Why the new HTTP is different and why the world should care

Switching to HTTP/2

It will probably take several years for the whole Internet to switch over to HTTP/2. The new protocol only works if both the client and server support it.

For this reason, you can expect the old and new HTTP to coexist in parallel for the foreseeable future. Practically speaking, this dual functionality means web browsers will initially contact a server with the old version 1.1 and then use HTTP/2 if the server supports it.

Browsers currently use an encrypted HTTP message to initiate a request to upgrade to HTTP/2. If a server accepts the request, the connection automatically switches to HTTP/2. However, the use of TLS is not necessarily required for HTTP/2. According to the specification, the connection can also use an unencrypted HTTP/2 connection via TCP.

In an effort to strengthen encryption on the web, major browser manufacturers Mozilla and Google currently only support HTTP/2 in combination with TLS. The specification requires TLS 1.2 or later for TLS connections, and data compression with TLS is not allowed.

You can visit the Akamai website [7] to find out if your web browser already supports HTTP/2. If you visit the site with a suitable web browser, you will see an impressive demo that shows how quickly images load using HTTP/2 instead of HTTP/1.1.

Outlook

HTTP/2 offers advantages for both users and web servers because both sides can save significant storage space and CPU time. Technologies for reducing the number of resources, for example, CSS Sprites and resource inlining, will no longer be necessary. The full impact of the new HTTP standard won't be known until its new functions are fully integrated into web APIs.

The Author

Kai Spichale is a software architect at Adesso AG. He deals with software architecture, API design, and NoSQL. He is also the author of numerous professional articles and a regular speaker at technical conferences.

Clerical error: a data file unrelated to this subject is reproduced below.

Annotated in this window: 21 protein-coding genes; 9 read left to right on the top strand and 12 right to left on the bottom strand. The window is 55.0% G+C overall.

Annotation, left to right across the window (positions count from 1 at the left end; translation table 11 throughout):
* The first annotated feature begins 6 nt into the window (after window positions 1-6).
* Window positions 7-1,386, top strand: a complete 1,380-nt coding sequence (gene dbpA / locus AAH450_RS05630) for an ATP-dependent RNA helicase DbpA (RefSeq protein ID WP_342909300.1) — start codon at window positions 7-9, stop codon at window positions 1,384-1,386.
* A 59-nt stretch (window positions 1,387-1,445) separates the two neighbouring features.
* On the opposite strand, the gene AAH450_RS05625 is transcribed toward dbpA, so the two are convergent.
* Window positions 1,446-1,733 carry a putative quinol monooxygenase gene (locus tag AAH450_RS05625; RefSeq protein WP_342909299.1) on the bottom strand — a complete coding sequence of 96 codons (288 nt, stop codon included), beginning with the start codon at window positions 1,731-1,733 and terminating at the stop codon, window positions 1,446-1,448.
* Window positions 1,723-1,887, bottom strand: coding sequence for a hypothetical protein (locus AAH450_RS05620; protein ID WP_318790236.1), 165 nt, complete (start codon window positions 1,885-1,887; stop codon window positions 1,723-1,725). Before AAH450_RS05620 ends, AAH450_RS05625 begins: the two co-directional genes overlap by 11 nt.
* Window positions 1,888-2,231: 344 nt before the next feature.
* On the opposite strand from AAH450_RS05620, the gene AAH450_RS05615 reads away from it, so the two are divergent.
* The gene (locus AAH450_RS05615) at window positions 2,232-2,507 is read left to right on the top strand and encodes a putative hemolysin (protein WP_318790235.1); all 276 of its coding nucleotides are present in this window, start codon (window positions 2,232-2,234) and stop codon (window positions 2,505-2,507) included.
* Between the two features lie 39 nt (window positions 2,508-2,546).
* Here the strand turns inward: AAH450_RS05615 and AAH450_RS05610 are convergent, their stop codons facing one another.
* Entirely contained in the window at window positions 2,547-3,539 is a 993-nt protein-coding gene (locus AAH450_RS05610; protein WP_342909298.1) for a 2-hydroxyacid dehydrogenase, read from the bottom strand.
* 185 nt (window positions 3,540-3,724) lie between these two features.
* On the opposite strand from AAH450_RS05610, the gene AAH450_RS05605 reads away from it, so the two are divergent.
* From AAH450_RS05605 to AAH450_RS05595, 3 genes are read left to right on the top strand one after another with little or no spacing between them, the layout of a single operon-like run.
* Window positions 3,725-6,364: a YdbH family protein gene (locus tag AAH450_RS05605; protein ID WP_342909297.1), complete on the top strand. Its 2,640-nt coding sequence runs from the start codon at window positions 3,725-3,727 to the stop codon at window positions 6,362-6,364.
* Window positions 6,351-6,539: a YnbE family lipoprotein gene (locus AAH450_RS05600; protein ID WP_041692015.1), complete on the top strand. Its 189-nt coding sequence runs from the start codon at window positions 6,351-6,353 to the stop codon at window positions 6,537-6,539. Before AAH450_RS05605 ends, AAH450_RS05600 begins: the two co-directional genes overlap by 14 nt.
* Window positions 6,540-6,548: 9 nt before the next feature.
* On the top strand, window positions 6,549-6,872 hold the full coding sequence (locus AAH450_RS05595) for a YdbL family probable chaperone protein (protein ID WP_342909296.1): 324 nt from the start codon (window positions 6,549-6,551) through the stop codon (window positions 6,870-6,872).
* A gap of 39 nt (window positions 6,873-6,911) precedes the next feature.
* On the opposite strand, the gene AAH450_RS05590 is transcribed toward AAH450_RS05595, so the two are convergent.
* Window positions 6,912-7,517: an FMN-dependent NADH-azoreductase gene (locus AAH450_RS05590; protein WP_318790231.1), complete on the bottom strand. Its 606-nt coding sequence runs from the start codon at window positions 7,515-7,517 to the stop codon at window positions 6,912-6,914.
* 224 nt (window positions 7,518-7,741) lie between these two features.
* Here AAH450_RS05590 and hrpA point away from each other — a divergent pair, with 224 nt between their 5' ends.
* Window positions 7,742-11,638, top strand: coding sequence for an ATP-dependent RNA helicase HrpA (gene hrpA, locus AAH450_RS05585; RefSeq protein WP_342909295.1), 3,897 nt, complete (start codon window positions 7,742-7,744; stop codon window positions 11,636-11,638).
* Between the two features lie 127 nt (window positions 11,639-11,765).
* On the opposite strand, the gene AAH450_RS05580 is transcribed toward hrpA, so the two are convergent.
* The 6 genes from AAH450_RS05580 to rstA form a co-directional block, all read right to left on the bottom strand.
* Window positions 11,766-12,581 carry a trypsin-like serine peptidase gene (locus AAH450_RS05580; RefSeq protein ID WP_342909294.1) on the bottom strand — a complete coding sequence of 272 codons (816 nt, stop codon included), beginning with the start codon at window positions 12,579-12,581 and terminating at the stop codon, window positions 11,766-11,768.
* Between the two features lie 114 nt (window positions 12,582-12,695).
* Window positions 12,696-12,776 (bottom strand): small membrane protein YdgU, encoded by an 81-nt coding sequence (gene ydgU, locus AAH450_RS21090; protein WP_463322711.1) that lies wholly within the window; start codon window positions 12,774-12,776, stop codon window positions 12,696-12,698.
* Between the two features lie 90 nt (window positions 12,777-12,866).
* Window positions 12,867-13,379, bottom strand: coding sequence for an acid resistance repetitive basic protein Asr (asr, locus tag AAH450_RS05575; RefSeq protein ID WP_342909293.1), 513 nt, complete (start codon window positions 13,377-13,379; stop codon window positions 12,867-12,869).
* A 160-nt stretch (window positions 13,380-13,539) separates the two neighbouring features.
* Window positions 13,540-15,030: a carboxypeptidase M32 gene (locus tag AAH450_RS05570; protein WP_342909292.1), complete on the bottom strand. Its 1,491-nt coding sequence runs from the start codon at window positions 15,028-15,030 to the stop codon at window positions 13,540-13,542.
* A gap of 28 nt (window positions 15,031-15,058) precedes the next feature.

Buy this article as PDF

Express-Checkout as PDF
Price $2.95
(incl. VAT)

Buy Linux Magazine

SINGLE ISSUES
 
SUBSCRIPTIONS
 
TABLET & SMARTPHONE APPS
Get it on Google Play

US / Canada

Get it on Google Play

UK / Australia

Related content

  • Server Name Indication

    Server Name Indication lets you operate more than one SSL-protected service per IP address.

  • TCP Fast Open

    With TCP Fast Open, Google introduces a protocol extension, implemented in the Linux kernel, that avoids unnecessary latency in network traffic and promises up to 41 percent acceleration, depending on the application.

  • Remote Terminal Service with NX

    NX provides fast terminal services, even over slow connections.

  • Socks 5

    Socks is a universal proxy protocol for TCP and UDP that allows internal hosts to securely pass the firewall and authenticates users. This article describes the latest version of the Socks proxy protocol and shows how to implement it.

  • Twisted

    The Twisted framework makes it so easy to create network-aware applications in Python. Twisted speaks all the major Internet protocols, from mail through chat, and it can handle encryption. We’ll show you how to set up a personal web server with Twisted.

comments powered by Disqus

Direct Download

Read full article as PDF:

Price $2.95

News